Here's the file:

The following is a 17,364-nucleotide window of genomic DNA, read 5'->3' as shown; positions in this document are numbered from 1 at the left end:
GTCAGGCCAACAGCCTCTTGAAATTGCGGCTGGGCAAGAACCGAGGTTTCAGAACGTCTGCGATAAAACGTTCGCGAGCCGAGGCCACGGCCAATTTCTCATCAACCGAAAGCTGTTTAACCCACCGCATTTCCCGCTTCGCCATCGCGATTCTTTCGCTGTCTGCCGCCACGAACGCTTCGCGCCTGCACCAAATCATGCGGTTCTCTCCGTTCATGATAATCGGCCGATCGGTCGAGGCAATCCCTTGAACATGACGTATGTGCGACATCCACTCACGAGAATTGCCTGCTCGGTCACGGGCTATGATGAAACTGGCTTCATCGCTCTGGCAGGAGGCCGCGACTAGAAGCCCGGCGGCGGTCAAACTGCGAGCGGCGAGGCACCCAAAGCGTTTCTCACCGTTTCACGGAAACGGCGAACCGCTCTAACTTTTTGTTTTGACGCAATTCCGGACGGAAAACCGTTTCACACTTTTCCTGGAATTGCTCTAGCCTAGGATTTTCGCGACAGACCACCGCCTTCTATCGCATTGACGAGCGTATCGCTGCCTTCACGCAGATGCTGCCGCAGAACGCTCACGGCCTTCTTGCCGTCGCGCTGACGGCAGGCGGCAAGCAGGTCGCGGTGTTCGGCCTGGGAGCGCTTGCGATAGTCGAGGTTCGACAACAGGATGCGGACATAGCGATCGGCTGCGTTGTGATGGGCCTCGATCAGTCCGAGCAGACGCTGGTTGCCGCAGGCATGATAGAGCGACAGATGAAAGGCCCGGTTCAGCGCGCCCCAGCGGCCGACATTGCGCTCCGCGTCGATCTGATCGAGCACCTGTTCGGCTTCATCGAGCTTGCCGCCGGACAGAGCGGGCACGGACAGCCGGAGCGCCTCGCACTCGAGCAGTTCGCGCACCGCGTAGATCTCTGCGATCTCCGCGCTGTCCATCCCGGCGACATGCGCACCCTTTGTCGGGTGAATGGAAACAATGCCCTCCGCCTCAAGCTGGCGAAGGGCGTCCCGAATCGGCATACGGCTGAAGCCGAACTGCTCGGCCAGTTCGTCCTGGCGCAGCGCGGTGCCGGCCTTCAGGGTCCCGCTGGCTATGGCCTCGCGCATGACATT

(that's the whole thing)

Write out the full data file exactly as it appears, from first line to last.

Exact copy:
The following is a 17,364-nucleotide window of genomic DNA, read 5'->3' as shown; positions in this document are numbered from 1 at the left end:
GTCAGGCCAACAGCCTCTTGAAATTGCGGCTGGGCAAGAACCGAGGTTTCAGAACGTCTGCGATAAAACGTTCGCGAGCCGAGGCCACGGCCAATTTCTCATCAACCGAAAGCTGTTTAACCCACCGCATTTCCCGCTTCGCCATCGCGATTCTTTCGCTGTCTGCCGCCACGAACGCTTCGCGCCTGCACCAAATCATGCGGTTCTCTCCGTTCATGATAATCGGCCGATCGGTCGAGGCAATCCCTTGAACATGACGTATGTGCGACATCCACTCACGAGAATTGCCTGCTCGGTCACGGGCTATGATGAAACTGGCTTCATCGCTCTGGCAGGAGGCCGCGACTAGAAGCCCGGCGGCGGTCAAACTGCGAGCGGCGAGGCACCCAAAGCGTTTCTCACCGTTTCACGGAAACGGCGAACCGCTCTAACTTTTTGTTTTGACGCAATTCCGGACGGAAAACCGTTTCACACTTTTCCTGGAATTGCTCTAGCCTAGGATTTTCGCGACAGACCACCGCCTTCTATCGCATTGACGAGCGTATCGCTGCCTTCACGCAGATGCTGCCGCAGAACGCTCACGGCCTTCTTGCCGTCGCGCTGACGGCAGGCGGCAAGCAGGTCGCGGTGTTCGGCCTGGGAGCGCTTGCGATAGTCGAGGTTCGACAACAGGATGCGGACATAGCGATCGGCTGCGTTGTGATGGGCCTCGATCAGTCCGAGCAGACGCTGGTTGCCGCAGGCATGATAGAGCGACAGATGAAAGGCCCGGTTCAGCGCGCCCCAGCGGCCGACATTGCGCTCCGCGTCGATCTGATCGAGCACCTGTTCGGCTTCATCGAGCTTGCCGCCGGACAGAGCGGGCACGGACAGCCGGAGCGCCTCGCACTCGAGCAGTTCGCGCACCGCGTAGATCTCTGCGATCTCCGCGCTGTCCATCCCGGCGACATGCGCACCCTTTGTCGGGTGAATGGAAACAATGCCCTCCGCCTCAAGCTGGCGAAGGGCGTCCCGAATCGGCATACGGCTGAAGCCGAACTGCTCGGCCAGTTCGTCCTGGCGCAGCGCGGTGCCGGCCTTCAGGGTCCCGCTGGCTATGGCCTCGCGCATGACATT